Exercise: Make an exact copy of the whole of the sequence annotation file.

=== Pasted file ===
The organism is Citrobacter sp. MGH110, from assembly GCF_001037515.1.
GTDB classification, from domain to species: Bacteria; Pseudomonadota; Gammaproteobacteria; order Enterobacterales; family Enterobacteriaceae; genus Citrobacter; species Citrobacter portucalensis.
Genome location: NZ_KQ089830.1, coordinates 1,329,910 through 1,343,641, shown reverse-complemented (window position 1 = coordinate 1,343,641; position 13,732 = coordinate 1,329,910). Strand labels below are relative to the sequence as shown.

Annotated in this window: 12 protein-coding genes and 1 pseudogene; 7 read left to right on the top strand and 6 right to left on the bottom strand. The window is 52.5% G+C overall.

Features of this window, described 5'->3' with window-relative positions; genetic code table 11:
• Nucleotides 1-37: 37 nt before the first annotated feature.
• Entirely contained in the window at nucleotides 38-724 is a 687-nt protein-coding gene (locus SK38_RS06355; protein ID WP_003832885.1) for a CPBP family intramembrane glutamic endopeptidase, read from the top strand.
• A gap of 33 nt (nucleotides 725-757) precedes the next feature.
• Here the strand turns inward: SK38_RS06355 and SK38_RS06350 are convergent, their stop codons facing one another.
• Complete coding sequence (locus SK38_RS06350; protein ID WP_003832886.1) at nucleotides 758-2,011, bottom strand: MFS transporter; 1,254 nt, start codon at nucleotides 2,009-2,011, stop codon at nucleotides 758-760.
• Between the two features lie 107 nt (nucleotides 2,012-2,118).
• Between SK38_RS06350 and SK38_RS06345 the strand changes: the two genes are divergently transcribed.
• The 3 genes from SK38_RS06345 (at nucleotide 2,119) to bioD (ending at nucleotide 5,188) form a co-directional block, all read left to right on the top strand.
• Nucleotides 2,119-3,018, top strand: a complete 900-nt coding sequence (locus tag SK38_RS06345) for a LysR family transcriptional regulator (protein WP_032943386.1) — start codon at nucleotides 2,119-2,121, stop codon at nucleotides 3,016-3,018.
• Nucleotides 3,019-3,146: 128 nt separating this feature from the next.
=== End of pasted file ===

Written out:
The organism is Citrobacter sp. MGH110, from assembly GCF_001037515.1.
GTDB classification, from domain to species: Bacteria; Pseudomonadota; Gammaproteobacteria; order Enterobacterales; family Enterobacteriaceae; genus Citrobacter; species Citrobacter portucalensis.
Genome location: NZ_KQ089830.1, coordinates 1,329,910 through 1,343,641, shown reverse-complemented (window position 1 = coordinate 1,343,641; position 13,732 = coordinate 1,329,910). Strand labels below are relative to the sequence as shown.

Annotated in this window: 12 protein-coding genes and 1 pseudogene; 7 read left to right on the top strand and 6 right to left on the bottom strand. The window is 52.5% G+C overall.

Features of this window, described 5'->3' with window-relative positions; genetic code table 11:
• Nucleotides 1-37: 37 nt before the first annotated feature.
• Entirely contained in the window at nucleotides 38-724 is a 687-nt protein-coding gene (locus SK38_RS06355; protein ID WP_003832885.1) for a CPBP family intramembrane glutamic endopeptidase, read from the top strand.
• A gap of 33 nt (nucleotides 725-757) precedes the next feature.
• Here the strand turns inward: SK38_RS06355 and SK38_RS06350 are convergent, their stop codons facing one another.
• Complete coding sequence (locus SK38_RS06350; protein ID WP_003832886.1) at nucleotides 758-2,011, bottom strand: MFS transporter; 1,254 nt, start codon at nucleotides 2,009-2,011, stop codon at nucleotides 758-760.
• Between the two features lie 107 nt (nucleotides 2,012-2,118).
• Between SK38_RS06350 and SK38_RS06345 the strand changes: the two genes are divergently transcribed.
• The 3 genes from SK38_RS06345 (at nucleotide 2,119) to bioD (ending at nucleotide 5,188) form a co-directional block, all read left to right on the top strand.
• Nucleotides 2,119-3,018, top strand: a complete 900-nt coding sequence (locus tag SK38_RS06345) for a LysR family transcriptional regulator (protein WP_032943386.1) — start codon at nucleotides 2,119-2,121, stop codon at nucleotides 3,016-3,018.
• Nucleotides 3,019-3,146: 128 nt separating this feature from the next.